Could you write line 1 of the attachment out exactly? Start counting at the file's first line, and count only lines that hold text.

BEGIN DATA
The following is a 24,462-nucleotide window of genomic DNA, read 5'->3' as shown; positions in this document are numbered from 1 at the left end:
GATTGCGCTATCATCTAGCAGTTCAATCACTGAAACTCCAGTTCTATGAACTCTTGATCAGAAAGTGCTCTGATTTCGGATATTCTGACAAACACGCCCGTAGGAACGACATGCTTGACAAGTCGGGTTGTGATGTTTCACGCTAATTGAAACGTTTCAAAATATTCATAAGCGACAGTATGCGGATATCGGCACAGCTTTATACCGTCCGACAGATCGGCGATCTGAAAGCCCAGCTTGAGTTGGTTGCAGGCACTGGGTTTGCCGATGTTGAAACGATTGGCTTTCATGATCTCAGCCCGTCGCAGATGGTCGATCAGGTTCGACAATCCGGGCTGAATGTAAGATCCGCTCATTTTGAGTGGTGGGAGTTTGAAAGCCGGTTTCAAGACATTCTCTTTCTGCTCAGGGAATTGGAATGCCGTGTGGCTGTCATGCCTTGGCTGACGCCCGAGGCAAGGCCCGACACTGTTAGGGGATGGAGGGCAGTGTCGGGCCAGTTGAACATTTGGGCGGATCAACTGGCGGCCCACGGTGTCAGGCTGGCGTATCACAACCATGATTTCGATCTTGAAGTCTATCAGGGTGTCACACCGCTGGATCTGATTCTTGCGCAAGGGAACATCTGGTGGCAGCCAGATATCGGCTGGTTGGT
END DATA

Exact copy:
The following is a 24,462-nucleotide window of genomic DNA, read 5'->3' as shown; positions in this document are numbered from 1 at the left end: